One of the brighter parts of my week occurs Friday morning, following an automated tweet. It isn’t that tweet that’s the bright part; it’s the response.

When it started, I was starting to play with the Twitter API, mostly for sending tweets, but eventually I wanted to be able to look up what I had tweeted earlier, and I wanted excuses to expand my knowledge of SQL. So, I wrote something that’ll collect all my tweets and stick ‘em in a database. It’s tables that would be offensive to our Codd, sure, but they’re there.

Eventually, I started wanting to be able to bookmark tweets, because someone would say something about some topic or other, or link to a blogpost explaining how do do something, and I would want to get back to it later. And, eventually, I realized I had the tools to do exactly that, and I overloaded meaning for the “like” button to add “I want to be able to look this up later” to “I want the user to know I read and appreciated something”.

At this moment, I have 89,137 stored favorites, and I’ve built and abandoned several tools to allow me to look up, for example, all the times I liked Brendan Eich talking about Javascript. (Which is 12.)

And I started thinking about #FollowFriday, where you pick out accounts that you like and think others should look into. I decided that it’d be hard to do it repeatedly, without favoritism or boredom. But, I thought, I should have the numbers. How about SELECT COUNT(*) c , username u FROM twitter_favorites WHERE DATEDIFF( NOW() , created ) < 8 GROUP BY u ORDER BY c, and just cutting it off before 140 characters? That’d be easy.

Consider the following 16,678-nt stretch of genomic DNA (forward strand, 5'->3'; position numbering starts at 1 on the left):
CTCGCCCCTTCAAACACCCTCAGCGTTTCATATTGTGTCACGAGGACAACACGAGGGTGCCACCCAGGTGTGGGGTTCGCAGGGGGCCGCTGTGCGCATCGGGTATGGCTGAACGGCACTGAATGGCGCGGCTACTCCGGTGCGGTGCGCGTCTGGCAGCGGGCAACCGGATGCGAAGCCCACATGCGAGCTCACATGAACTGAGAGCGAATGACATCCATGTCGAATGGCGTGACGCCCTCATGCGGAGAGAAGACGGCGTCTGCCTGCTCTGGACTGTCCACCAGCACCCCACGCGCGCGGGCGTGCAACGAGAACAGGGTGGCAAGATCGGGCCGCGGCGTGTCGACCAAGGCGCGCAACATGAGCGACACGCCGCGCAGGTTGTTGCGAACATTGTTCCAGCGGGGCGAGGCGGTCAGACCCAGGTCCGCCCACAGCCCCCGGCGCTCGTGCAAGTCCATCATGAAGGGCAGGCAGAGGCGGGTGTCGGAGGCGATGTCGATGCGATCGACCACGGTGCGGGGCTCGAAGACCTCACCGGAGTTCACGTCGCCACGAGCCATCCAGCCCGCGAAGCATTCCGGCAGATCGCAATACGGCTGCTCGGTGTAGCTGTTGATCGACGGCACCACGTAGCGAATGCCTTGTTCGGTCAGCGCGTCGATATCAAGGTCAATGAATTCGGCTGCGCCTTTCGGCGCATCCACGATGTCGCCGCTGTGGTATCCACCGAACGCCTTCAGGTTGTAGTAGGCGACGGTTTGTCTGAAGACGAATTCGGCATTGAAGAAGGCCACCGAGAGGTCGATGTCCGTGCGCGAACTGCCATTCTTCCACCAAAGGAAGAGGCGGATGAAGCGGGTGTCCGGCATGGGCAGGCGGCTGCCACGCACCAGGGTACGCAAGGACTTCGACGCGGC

My first automated #FF

It didn’t take off immediately. But eventually it id.

It became a challenge among friends – mostly but not exclusively those who I knew personally before Twitter – to get a top position on my #ff email.

And now, starting 8am Eastern, a heavily GIFy stream of tweets gloating about their position or complaining about their demotion occur. It isn’t for everyone, but I think it’s terribly funny.

It is entirely my likes, stored in my database, so I choose who are my top, but I don’t. I don’t intentionally think I want my friend Patrick to make the top. This means there are times when someone I don’t otherwise know show up high on my list.

  • Vernon Reid of Living Color planning to make Purple Rain a regular go-to-theater event like Rocky Horror Picture Show was

  • Emily Shae talking about using voice to program when struck hard with RSI

  • Ali Spittel on her enthusiasm with teaching programming and starting at

  • Sarah Jeong on many occasions, but probably top for attending and live-tweeting Oracle vs Google

  • VM (Vicky) Brasseur for giving a fantastic keynote to The Perl Conference last year and has consistently great things to say about being working with and for Open Source software

My interests are wildly diverse, and therefore there’s changes week-to-week, but mostly it’s a number of people who I know and like. My friends.

I don’t think I have the source code online, but it is, I promise you, about the easiest think you could think of writing to do these tasks. The cool part is that other people participate as well.

If you have any questions or comments, I would be glad to hear it. Ask me on Twitter or make an issue on my blog repo.